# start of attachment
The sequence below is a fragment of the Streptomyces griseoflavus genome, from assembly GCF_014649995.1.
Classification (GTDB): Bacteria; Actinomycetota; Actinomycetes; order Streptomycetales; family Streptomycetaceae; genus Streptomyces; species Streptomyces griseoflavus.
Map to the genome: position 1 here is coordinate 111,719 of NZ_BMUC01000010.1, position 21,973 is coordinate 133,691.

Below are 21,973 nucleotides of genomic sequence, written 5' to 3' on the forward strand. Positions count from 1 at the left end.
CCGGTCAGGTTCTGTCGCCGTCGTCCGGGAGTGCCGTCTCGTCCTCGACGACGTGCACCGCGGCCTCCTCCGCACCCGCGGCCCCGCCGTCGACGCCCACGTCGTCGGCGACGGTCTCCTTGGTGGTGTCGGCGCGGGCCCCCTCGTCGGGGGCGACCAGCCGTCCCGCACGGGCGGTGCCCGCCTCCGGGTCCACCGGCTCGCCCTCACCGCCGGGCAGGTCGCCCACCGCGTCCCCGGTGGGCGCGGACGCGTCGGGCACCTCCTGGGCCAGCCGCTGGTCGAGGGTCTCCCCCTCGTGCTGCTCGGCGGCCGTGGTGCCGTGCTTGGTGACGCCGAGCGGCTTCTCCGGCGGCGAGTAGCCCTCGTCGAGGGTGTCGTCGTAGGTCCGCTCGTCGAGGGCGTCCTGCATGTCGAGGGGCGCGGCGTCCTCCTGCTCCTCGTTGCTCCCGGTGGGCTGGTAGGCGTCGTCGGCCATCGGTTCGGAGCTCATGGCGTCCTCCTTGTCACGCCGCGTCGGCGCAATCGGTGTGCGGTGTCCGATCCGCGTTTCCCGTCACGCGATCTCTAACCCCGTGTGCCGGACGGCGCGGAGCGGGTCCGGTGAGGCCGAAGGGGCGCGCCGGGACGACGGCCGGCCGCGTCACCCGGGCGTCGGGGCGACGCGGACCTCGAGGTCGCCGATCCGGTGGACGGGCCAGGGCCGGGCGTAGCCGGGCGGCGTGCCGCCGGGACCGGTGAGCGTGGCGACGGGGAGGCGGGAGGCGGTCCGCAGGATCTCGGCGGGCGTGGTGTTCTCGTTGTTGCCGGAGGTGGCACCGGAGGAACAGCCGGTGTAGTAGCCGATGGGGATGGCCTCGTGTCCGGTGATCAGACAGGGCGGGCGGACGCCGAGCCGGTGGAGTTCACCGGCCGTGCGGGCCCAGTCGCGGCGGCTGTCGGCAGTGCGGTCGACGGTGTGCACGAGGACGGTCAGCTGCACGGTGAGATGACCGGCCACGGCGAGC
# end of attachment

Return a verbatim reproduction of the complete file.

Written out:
The sequence below is a fragment of the Streptomyces griseoflavus genome, from assembly GCF_014649995.1.
Classification (GTDB): Bacteria; Actinomycetota; Actinomycetes; order Streptomycetales; family Streptomycetaceae; genus Streptomyces; species Streptomyces griseoflavus.
Map to the genome: position 1 here is coordinate 111,719 of NZ_BMUC01000010.1, position 21,973 is coordinate 133,691.

Below are 21,973 nucleotides of genomic sequence, written 5' to 3' on the forward strand. Positions count from 1 at the left end.
CCGGTCAGGTTCTGTCGCCGTCGTCCGGGAGTGCCGTCTCGTCCTCGACGACGTGCACCGCGGCCTCCTCCGCACCCGCGGCCCCGCCGTCGACGCCCACGTCGTCGGCGACGGTCTCCTTGGTGGTGTCGGCGCGGGCCCCCTCGTCGGGGGCGACCAGCCGTCCCGCACGGGCGGTGCCCGCCTCCGGGTCCACCGGCTCGCCCTCACCGCCGGGCAGGTCGCCCACCGCGTCCCCGGTGGGCGCGGACGCGTCGGGCACCTCCTGGGCCAGCCGCTGGTCGAGGGTCTCCCCCTCGTGCTGCTCGGCGGCCGTGGTGCCGTGCTTGGTGACGCCGAGCGGCTTCTCCGGCGGCGAGTAGCCCTCGTCGAGGGTGTCGTCGTAGGTCCGCTCGTCGAGGGCGTCCTGCATGTCGAGGGGCGCGGCGTCCTCCTGCTCCTCGTTGCTCCCGGTGGGCTGGTAGGCGTCGTCGGCCATCGGTTCGGAGCTCATGGCGTCCTCCTTGTCACGCCGCGTCGGCGCAATCGGTGTGCGGTGTCCGATCCGCGTTTCCCGTCACGCGATCTCTAACCCCGTGTGCCGGACGGCGCGGAGCGGGTCCGGTGAGGCCGAAGGGGCGCGCCGGGACGACGGCCGGCCGCGTCACCCGGGCGTCGGGGCGACGCGGACCTCGAGGTCGCCGATCCGGTGGACGGGCCAGGGCCGGGCGTAGCCGGGCGGCGTGCCGCCGGGACCGGTGAGCGTGGCGACGGGGAGGCGGGAGGCGGTCCGCAGGATCTCGGCGGGCGTGGTGTTCTCGTTGTTGCCGGAGGTGGCACCGGAGGAACAGCCGGTGTAGTAGCCGATGGGGATGGCCTCGTGTCCGGTGATCAGACAGGGCGGGCGGACGCCGAGCCGGTGGAGTTCACCGGCCGTGCGGGCCCAGTCGCGGCGGCTGTCGGCAGTGCGGTCGACGGTGTGCACGAGGACGGTCAGCTGCACGGTGAGATGACCGGCCACGGCGAGC